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Customer Experience Software Requires Maximum Deployment Flexibility Blog Feature
John Zimmerer

By: John Zimmerer on February 9th, 2016

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Customer Experience Software Requires Maximum Deployment Flexibility

Customer Experience

Many enterprises have moved or are moving to the cloud. Others continue to operate their own on-premise infrastructure. From what we have seen, most organizations have a hybrid (mixed) set of solutions and are trending cloudward overall. Here we will look at some of the key factors that are pushing organizations to adopt the cloud, and what customer experience software vendors can do to make sure their solutions will fit into any enterprise architecture, now and in the future.

The Case for Cloud

Maintaining an on-premise technology infrastructure is costly. In addition to expenses tied to hardware and software, the human resources required to manage that infrastructure are a big expense. Using the cloud allows companies to shift budget from capital to operating expenses, and tie IT expenditures more directly to business requirements and revenue centers. Whether using the cloud is more or less expensive than on-premise doesn’t seem to be a major factor. Companies appear to be willing to pay a premium for the flexibility and scalability using cloud-oriented technology provides.

Many organizations have been choosing cloud solutions because “going cloud” allows them to start small with less overhead up front and scale up or down if and as necessary. Thus, the cloud enables organizations to be more agile in response to the market. And with massive cloud-based software platforms like Salesforce demonstrating the ease of use and mobility of cloud-based solutions (users can access them from any browser), line-of-business users have also fallen in love with the cloud.

Atomic microservices illustration

Microservices form the nucleus of modern software applications.

Adapting to the Cloud

But every organization adopts the cloud differently. Very few will “cut the cord” all at once and move their entire back office to the cloud in one step. More likely, you’ll see organizations moving to the cloud in bits and pieces as it makes sense to do so. Many will be bound to on-premise data centers for the foreseeable future for security reasons -- that data has to stay behind a firewall. So, for example, your marketing department may be operating largely on cloud-based customer experience or marketing automation software and services while other departments may be tied to on-premise line-of-business applications. Basically, the closer you get to the data, and the more intertwined the data is with other systems, the harder it is to move to the cloud. Consequently, most organizations need software that is flexible enough to accommodate some combination of public cloud, private cloud, and completely-behind-the-firewall systems.

When designing the architecture of our next customer communications management solution, Topdown thought long and hard about deployment flexibility. We know that our customers will need to be able to deploy our software in a way that works within any IT infrastructure, database configuration, and customer experience software architecture. If they want to deploy our software entirely via the cloud, entirely on-premise, or some combination thereof, they must be able to do that. Complete flexibility was our goal.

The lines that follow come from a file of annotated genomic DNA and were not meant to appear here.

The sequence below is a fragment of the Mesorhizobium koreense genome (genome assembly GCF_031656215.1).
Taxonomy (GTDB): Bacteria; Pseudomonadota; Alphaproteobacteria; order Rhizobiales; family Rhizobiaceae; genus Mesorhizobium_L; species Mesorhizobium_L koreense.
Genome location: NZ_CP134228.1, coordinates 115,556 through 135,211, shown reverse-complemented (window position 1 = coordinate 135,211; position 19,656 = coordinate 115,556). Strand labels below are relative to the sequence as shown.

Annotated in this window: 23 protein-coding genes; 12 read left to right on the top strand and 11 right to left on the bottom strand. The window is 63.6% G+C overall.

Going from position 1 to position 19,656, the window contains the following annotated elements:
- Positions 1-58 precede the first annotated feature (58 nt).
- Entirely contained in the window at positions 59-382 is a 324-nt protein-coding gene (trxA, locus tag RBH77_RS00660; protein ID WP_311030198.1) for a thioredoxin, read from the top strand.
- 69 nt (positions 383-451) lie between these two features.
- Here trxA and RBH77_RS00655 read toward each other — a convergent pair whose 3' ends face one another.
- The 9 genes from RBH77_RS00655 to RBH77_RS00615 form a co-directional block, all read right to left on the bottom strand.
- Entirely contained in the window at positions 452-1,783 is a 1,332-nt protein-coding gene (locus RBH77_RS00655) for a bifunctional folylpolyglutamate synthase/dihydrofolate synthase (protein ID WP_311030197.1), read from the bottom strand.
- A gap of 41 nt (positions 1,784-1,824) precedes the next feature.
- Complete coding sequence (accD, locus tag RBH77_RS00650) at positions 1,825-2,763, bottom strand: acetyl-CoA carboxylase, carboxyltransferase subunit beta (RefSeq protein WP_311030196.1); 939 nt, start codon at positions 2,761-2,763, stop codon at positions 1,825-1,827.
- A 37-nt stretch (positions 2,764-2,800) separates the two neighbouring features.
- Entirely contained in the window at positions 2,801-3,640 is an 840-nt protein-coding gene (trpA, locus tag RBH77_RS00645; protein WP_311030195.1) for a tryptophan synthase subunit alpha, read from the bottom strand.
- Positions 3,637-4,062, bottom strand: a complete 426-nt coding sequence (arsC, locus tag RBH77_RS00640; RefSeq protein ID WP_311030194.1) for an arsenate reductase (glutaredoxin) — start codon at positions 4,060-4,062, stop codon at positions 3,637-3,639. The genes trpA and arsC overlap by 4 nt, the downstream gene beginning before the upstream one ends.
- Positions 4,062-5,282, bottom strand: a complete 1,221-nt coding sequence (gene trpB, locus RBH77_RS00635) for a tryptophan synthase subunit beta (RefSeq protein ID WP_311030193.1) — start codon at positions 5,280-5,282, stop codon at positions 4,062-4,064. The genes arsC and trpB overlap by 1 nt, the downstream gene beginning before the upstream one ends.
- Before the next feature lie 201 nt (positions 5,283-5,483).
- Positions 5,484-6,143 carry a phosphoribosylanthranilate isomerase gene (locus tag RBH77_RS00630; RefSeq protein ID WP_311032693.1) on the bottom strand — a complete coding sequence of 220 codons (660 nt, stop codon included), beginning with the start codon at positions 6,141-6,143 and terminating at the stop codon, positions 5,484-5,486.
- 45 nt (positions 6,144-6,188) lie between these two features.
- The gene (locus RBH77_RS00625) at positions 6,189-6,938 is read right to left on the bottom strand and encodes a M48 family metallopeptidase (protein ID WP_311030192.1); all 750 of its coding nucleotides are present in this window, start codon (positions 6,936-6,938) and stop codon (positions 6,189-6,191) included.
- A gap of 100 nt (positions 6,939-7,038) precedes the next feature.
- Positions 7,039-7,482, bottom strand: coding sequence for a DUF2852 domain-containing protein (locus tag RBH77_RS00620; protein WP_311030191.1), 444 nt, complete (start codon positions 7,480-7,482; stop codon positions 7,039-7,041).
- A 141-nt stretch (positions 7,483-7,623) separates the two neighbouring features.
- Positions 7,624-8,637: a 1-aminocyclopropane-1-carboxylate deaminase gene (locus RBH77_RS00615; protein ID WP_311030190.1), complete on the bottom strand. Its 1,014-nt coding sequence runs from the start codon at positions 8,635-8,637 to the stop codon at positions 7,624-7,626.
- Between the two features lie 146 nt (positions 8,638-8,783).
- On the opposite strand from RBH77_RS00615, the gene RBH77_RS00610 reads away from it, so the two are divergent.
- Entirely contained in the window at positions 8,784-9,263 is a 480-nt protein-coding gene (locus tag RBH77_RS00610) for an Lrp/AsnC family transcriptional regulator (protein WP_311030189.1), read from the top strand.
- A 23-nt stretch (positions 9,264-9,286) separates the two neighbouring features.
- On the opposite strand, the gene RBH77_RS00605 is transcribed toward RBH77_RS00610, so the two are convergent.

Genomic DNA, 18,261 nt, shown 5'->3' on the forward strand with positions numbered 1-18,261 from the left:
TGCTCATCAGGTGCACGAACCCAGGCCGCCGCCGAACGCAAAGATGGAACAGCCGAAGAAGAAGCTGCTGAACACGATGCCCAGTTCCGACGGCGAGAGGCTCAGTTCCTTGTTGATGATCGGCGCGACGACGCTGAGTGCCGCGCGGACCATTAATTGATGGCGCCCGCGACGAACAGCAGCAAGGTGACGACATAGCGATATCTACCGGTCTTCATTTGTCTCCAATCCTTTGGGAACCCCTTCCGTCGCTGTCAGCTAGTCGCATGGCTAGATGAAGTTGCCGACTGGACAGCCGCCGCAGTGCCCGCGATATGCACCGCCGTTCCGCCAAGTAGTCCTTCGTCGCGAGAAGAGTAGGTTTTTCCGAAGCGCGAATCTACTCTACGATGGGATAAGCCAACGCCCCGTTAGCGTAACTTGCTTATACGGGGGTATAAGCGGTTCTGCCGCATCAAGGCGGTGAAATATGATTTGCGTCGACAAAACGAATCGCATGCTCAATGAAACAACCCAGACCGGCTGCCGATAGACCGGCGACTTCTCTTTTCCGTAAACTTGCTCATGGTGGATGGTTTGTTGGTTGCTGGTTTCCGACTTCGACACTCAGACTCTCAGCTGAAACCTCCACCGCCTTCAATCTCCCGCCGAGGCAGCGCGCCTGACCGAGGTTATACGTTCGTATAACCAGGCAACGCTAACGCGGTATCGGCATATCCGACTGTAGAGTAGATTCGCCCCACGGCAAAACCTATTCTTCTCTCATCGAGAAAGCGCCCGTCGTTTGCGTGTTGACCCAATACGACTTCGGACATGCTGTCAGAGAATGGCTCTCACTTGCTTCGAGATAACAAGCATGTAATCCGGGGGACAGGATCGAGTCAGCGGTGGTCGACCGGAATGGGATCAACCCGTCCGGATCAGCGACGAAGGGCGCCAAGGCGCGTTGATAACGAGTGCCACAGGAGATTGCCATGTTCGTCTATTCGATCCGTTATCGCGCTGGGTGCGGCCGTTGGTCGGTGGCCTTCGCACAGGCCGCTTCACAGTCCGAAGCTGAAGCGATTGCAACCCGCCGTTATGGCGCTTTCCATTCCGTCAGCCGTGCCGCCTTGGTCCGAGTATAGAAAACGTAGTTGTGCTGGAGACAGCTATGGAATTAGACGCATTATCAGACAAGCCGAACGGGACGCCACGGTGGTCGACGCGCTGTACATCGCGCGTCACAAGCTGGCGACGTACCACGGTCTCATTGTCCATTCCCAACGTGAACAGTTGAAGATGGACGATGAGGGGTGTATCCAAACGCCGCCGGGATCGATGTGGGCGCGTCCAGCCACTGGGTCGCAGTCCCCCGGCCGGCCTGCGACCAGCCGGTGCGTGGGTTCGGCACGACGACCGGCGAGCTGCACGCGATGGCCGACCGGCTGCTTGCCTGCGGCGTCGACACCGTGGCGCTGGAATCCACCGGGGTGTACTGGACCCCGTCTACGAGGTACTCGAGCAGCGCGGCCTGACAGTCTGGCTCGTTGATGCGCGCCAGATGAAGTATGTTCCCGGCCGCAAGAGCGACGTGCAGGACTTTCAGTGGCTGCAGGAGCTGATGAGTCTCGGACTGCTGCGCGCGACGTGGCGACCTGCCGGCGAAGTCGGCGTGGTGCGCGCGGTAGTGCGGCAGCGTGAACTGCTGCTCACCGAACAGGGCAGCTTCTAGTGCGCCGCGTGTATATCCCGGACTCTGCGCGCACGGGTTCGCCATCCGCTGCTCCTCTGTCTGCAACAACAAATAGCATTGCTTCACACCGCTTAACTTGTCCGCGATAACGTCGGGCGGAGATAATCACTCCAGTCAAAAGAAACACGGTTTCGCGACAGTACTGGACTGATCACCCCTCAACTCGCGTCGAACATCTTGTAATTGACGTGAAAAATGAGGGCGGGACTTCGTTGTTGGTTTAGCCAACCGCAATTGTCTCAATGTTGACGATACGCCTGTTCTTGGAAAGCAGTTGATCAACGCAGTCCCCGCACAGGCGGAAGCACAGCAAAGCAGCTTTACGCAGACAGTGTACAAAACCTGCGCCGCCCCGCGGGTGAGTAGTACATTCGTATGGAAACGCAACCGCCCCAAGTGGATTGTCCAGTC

Enabling Software Deployment Flexibility

Nearly all of our customers are using some form of virtualization. The majority of those customers were virtualizing at the hardware layer (i.e., using virtual machines). Some have developed service layers (i.e., using web services) to abstract back-office software from line-of-business applications. But that has begun to shift as new virtualization technologies have taken hold. For maximum deployment flexibility, we chose to combine microservices and containerization.

Software containers were initially developed for the public cloud, but we have watched the rise of containerization in on-premise and self-managed private clouds, so using containers was a natural first step for us. Containers provide a natural redundancy and resiliency, and they allow (or perhaps force) us to think more granularly about software in general. Our upcoming application will initially be released as a discrete, cohesive software application, but under the hood (so to speak), it will be driven by a collection of services. This will allow us to offer functionality at the service level, which in turn offers unprecedented flexibility of deployment for our customers.

We believe combining ad-hoc, à la carte services will be the dominant model of how software is developed and purchased in the near future. For example, IBM’s Bluemix platform allows companies to mix and match services to build custom applications. And Mulesoft offers an integration platform for connecting SaaS and enterprise applications in the cloud and on-premise. Going forward, software vendors are going to need to offer a high level of flexibility and interoperability at the service level to best meet the needs of organizations with complex business problems and even more complex, unique, and rapidly evolving technology infrastructures and software architectures.

Basically, software vendors can no longer dictate how organizations buy and deploy their software. We must be agile and modular in our thinking and development in order to give our buyers the agility and flexibility they need to keep their businesses moving.

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